He also had the Nixonian ability to remember every little peasant who dared question his wisdom. And the willingness to tear them apart like a rabid Australian dingo on uppers. He never courted anybody. He expected to be courted. So when the press started to quibble with his performance, instead of turning on the charm, Cordaro called them jackals. Which may or may not be true, but that’s beside the point. The press don’t like to be called jackals. If you’re going to call them jackals you need to make sure the other newspaper in town thinks you’re swell and is willing to crank out the rebuttals. But Scranton doesn’t have “another newspaper in town”. If the Times doesn’t like you, you might as well start building outhouses in Peoiria.

But still, if you’re going to play the martyr, it’s probably a good idea to not be on the take. You know…the credibility gap and all that.

Credibility itself is something our political scene sorely lacks….but then it is us who keeps electing these people. So maybe we’re part of the problem?

Gee, there’s a thought.

In a bit..

–tf

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Father’s Day

June 19, 2011 Leave a comment

The clock has turned over. It’s officially father’s day. Not many think on it at 1:30am but I can’t sleep so it seems the right thing to do.

I have two girls of my own now, both beautiful in so many ways that I lose count.  They are ages 9 and 13 and I see in them promise that I’ve never felt for myself. They’ve moved so far beyond me that all I want to do is watch and learn. They are not followers. They do not insist on being leaders either. They are willing to fill the gray area in-between, and will step up when the time comes and step down when the time goes away. They have no interest in grandstanding or any interest in mopping up somebody else’s mess. They act their respective ages and as a result have all the fun heaven will allow. But they can also discover me wavering over one of those life altering decisions….and lay the pros and cons out so coherently that I feel like the child…..and look to them as my (unpaid) advisors. I claim no special powers just because I’m an “adult”. It’s when I consciously try to act my age that bad things happen. Maybe not “bad things” per se. Perhaps unspeakable tedium would be a better way to put it. There is not much worse than a 44-year-old acting his age and still trying to have fun. He resembles nothing more than a man trying desperately not to vomit after 14 Budweiser’s in 90 minutes. Age and Fun beat on each other like gongs and before you know it both are bloodied and call a truce, and all that’s left is someone at the bar hoping he can navigate the 2 mile trip back home without getting his name in the paper for a DUI. Somebody who wants to show the audience what he could do back then and could still do now….but first needs to get some pills out of a baggie and visit the men’s room. Instant youth it’s been called….and it lasts until you wet the bed or win a karaoke contest. These days I take my fun in moderation. I read. I write. I wonder. And I watch my girls grow up.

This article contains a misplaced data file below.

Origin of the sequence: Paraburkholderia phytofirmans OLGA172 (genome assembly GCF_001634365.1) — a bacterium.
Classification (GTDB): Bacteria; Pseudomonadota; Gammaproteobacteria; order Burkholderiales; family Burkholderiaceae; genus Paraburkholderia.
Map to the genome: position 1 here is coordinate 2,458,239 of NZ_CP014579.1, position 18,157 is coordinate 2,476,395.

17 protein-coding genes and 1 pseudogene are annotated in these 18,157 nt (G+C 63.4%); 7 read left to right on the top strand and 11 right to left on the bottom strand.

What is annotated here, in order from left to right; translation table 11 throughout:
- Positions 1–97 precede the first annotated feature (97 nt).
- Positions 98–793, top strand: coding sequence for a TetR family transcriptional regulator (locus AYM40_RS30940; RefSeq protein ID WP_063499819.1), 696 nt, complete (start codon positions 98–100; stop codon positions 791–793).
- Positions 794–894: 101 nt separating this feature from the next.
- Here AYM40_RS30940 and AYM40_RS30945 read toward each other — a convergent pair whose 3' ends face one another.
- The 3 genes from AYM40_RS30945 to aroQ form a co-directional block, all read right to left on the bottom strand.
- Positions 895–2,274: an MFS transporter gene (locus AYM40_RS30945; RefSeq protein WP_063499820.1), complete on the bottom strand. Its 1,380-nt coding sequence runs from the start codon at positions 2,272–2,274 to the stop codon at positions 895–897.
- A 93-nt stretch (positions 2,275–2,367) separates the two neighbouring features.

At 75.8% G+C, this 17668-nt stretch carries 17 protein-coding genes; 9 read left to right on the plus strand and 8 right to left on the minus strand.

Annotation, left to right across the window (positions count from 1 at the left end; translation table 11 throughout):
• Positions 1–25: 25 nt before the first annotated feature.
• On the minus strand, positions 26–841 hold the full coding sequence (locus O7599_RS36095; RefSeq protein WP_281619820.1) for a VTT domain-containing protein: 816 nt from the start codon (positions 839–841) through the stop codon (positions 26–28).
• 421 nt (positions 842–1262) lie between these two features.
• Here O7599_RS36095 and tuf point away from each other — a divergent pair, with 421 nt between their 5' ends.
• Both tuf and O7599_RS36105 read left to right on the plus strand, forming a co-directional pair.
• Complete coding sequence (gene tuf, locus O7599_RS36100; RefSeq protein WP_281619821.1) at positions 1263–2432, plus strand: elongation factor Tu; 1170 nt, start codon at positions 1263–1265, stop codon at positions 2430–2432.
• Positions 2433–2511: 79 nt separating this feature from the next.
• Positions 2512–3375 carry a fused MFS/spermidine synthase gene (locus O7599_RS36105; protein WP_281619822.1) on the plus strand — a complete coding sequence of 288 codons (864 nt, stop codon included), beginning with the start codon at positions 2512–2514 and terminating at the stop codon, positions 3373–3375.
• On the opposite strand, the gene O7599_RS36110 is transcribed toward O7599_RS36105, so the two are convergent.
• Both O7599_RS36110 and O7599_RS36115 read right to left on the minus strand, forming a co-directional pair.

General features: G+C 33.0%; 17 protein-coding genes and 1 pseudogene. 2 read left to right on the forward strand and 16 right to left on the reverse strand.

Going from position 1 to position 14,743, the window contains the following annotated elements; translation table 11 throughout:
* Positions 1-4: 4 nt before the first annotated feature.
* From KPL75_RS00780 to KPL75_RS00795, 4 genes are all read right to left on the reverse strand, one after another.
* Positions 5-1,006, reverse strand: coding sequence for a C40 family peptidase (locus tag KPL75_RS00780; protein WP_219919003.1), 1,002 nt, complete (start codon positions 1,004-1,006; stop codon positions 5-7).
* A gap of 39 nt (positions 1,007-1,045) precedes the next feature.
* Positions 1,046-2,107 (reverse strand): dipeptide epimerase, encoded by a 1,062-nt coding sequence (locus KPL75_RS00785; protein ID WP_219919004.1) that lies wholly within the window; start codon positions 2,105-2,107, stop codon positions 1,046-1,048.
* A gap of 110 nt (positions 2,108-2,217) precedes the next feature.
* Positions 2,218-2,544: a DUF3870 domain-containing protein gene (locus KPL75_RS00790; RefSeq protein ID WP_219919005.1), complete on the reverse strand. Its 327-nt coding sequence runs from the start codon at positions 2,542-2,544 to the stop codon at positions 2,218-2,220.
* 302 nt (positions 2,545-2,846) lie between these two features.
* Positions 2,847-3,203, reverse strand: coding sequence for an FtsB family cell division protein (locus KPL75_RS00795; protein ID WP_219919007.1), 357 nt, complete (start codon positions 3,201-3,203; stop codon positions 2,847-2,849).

I trust both my girls. They say what they mean and they mean what they say, at least at the moment they’re saying it. They realize their relative good fortune up till now, and they seem smart enough not to take anything for granted. They know if could all change in a matter of weeks or months. The Economy (with a capital “E”)  works that way. There is no such thing as security anymore. We go to work in the morning and hope the gates aren’t padlocked. The American Dream is a little different now than it used to be. Bush pegged it when he called it the “War on Terror”, although I’m not sure this is what he had in mind.

My girls. My wife. They are my life now. Everything else is just shadow puppets on the wall. I do my best and all too frequently I’m aware that my best us not very good. So I resolve to do better that next day. But I usually don’t. Love is strange to me, even though I’ve spent more than half my life chasing it. Part of me is still frightened by love, like a child scared of the dark. We’ve all got what Lincoln called “the tired spot” deep inside us, and love means letting others in to feel it too. Sometimes that’s when the wall comes up.

But to my girls, let me say that I love you more than words could possibly convey. All the poets of centuries past and present could try, but what they’d leave behind could only be comparative gibberish. A bit like the previous 600 words or so. But still, it’s always worth the effort.